One of the world’s foremost experts in building AI systems to detect malware explains “offensive AI” and the mathematical models he develops to protect against cyber attacks.
During my recent CXOTalk conversation (episode #324) with one of the top cybersecurity experts in the world, Stuart McClure, the conversation turned to cyber warfare and adversarial AI (also known as offensive AI).
Stuart is author of the highly respected book, Hacking Exposed, and CEO of security firm Cylance. The company uses AI and machine learning, rather than pre-defined malware signatures, to prevent cyber-attacks.
McClure says that a battle between AI systems in cybersecurity is not here yet but will come in the next three to five years. He describes three points necessary to build an AI system, including those that can be used to bypass other AI systems:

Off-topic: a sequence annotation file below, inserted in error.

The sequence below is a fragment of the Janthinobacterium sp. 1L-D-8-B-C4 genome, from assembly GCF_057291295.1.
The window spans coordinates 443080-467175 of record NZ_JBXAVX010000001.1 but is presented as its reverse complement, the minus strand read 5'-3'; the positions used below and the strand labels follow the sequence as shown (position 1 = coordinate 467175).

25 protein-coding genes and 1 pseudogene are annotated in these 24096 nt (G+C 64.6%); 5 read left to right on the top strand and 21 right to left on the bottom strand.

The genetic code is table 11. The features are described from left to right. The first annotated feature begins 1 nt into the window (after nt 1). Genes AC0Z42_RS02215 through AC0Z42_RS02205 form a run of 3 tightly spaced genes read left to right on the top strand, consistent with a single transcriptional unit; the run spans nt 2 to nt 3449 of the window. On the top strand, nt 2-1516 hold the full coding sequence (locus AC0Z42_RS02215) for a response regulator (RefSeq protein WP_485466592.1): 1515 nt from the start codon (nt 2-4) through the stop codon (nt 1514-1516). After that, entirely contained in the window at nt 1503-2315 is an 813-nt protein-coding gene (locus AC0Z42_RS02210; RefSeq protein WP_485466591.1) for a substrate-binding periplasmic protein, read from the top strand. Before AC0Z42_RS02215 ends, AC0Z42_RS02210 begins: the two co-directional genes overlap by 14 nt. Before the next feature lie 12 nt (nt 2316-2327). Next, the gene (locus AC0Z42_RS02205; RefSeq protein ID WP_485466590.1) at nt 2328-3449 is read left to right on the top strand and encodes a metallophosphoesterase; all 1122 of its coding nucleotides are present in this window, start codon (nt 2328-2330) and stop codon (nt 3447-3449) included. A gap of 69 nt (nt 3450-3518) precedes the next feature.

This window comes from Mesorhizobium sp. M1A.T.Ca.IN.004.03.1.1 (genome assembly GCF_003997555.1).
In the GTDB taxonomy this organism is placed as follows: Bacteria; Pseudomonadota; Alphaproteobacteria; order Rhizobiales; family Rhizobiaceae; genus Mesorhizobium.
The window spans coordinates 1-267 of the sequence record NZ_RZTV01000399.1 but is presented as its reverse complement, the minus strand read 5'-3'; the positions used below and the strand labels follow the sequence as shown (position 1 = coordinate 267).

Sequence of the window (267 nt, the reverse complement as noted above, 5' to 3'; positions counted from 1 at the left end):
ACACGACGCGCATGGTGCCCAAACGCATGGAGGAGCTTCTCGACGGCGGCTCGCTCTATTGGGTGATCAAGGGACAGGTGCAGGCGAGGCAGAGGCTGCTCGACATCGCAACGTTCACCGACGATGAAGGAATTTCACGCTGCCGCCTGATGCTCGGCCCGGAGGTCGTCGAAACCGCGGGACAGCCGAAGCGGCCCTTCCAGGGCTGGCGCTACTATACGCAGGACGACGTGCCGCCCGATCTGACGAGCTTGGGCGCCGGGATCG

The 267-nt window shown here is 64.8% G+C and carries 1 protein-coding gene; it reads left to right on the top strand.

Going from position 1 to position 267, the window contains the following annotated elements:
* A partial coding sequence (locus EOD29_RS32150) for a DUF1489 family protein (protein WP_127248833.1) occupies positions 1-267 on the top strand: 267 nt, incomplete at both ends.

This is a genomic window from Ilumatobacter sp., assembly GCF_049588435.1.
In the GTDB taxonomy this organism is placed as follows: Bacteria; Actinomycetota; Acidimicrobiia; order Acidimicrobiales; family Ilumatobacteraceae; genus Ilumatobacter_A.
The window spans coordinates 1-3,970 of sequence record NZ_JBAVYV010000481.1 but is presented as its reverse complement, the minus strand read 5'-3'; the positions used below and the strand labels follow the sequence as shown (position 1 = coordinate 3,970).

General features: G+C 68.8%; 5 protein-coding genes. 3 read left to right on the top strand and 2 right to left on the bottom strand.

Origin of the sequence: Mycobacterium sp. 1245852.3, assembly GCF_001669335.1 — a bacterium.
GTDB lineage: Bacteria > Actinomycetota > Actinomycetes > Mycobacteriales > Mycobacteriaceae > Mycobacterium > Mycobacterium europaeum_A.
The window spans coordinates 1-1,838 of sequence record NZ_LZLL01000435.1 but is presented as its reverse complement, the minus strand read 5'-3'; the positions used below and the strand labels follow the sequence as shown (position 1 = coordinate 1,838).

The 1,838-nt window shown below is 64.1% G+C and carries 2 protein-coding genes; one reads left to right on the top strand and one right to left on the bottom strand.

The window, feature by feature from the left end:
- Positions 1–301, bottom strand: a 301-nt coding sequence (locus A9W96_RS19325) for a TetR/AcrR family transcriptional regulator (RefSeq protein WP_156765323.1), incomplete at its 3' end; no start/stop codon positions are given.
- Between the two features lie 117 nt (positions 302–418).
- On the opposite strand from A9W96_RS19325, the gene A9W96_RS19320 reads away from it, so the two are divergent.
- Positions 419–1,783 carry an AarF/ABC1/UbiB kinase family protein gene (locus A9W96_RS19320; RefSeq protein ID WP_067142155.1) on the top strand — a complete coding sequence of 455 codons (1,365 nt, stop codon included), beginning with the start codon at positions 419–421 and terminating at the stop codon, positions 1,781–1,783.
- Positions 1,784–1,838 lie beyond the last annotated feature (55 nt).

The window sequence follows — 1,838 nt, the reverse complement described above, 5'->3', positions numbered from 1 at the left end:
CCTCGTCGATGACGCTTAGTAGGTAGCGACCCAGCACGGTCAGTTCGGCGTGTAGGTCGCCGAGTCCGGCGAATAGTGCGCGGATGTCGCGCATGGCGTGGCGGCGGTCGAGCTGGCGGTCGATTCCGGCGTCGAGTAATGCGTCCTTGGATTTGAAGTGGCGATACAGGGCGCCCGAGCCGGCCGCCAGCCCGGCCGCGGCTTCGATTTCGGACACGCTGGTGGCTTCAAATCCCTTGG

- The first is the data itself. That must be created somehow.
- The second is security domain expertise, the ability to know what makes a successful attack and what’s an attack that’s not successful. And being able to label all of those elements properly.
- The actual learning algorithms and the platform that you use, the dynamic learning system to do this very, very quickly and rapidly.
He explains that gaining the security domain expertise is the hardest challenge among these three. And it is lack of domain expertise that presents the first line of defense against foreign powers developing AI systems that will succeed in bypassing our defensive capabilities.
The conversation offers a glimpse inside the mind of a world’s expert on security and is well worth your time if this topic interests you.
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